About assertions, the Selenium wiki says this:
[T]he tests, not the PageObjects, should be responsible for making assertions about the state of a page.
There’s a fine point here: the key concept is responsible for.
This means that only the test itself should cause an assertion to be made. But it does not mean that the assertion code must be in the test.
For example, a test might want to verify that the user data displayed in the web page is as expected. The test can do the assertion itself, thus:
# Assume that expected_user is already defined. # Get actual user from page. actual_user = user_page.get_user # Use method in User class to verify. User.assert_equal(expected_user, actual_user)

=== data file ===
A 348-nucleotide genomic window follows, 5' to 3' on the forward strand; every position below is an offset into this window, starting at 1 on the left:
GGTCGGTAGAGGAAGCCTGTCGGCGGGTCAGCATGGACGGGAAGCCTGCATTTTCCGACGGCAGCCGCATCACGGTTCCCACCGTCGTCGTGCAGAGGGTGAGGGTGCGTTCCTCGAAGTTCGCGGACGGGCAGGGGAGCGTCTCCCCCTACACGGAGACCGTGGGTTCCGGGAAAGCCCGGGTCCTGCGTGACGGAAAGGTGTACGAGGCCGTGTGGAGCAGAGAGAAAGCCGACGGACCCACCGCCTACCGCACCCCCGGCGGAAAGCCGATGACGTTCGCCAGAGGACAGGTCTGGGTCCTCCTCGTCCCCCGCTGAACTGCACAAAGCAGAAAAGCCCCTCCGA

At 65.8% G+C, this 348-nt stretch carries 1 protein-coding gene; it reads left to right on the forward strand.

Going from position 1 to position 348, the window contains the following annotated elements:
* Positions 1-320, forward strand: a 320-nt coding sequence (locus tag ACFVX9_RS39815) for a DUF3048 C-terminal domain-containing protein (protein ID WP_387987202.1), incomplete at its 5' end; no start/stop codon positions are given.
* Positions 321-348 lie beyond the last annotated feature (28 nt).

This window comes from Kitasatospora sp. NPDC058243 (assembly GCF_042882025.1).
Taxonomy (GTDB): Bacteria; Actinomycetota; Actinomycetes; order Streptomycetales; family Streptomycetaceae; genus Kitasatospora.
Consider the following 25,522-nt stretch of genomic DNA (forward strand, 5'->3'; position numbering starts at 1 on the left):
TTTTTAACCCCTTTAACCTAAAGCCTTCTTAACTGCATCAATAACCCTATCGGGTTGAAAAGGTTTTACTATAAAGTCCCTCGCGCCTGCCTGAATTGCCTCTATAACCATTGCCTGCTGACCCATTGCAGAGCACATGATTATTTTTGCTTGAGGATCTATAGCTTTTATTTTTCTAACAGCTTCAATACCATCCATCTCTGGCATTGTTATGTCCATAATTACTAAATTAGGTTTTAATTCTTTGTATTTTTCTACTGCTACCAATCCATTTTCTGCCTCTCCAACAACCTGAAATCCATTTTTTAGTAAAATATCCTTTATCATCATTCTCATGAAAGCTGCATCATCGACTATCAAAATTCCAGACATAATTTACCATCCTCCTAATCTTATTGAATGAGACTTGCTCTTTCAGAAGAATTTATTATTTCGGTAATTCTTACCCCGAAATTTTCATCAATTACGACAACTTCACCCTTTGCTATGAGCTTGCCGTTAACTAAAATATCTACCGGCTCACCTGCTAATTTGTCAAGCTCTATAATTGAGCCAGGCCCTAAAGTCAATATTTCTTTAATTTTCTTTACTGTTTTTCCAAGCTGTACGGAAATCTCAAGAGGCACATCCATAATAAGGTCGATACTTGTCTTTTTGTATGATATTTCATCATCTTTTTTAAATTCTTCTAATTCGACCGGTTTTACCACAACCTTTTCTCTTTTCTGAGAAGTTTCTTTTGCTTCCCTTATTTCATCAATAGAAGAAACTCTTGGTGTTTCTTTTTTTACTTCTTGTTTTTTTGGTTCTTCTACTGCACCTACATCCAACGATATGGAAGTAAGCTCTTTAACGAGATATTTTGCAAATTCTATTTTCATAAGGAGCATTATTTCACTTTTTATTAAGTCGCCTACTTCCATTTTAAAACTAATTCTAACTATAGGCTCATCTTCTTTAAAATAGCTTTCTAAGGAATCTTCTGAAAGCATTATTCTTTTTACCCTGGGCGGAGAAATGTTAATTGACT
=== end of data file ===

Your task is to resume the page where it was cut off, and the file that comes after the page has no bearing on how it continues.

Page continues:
If the verification code is refactored into the page object (where it also becomes reusable), the test code can be simpler:
without having to fetch and pass the actual user data.
Cleaner and DRYer, right?
Moreover, when the expected data is static (e.g., table headers), that data would normally be defined in the page object itself, not the test.
So a test might verify table headers with something like:
without having to pass any data (expected or actual) to the page object.
Now that’s really clean and DRY.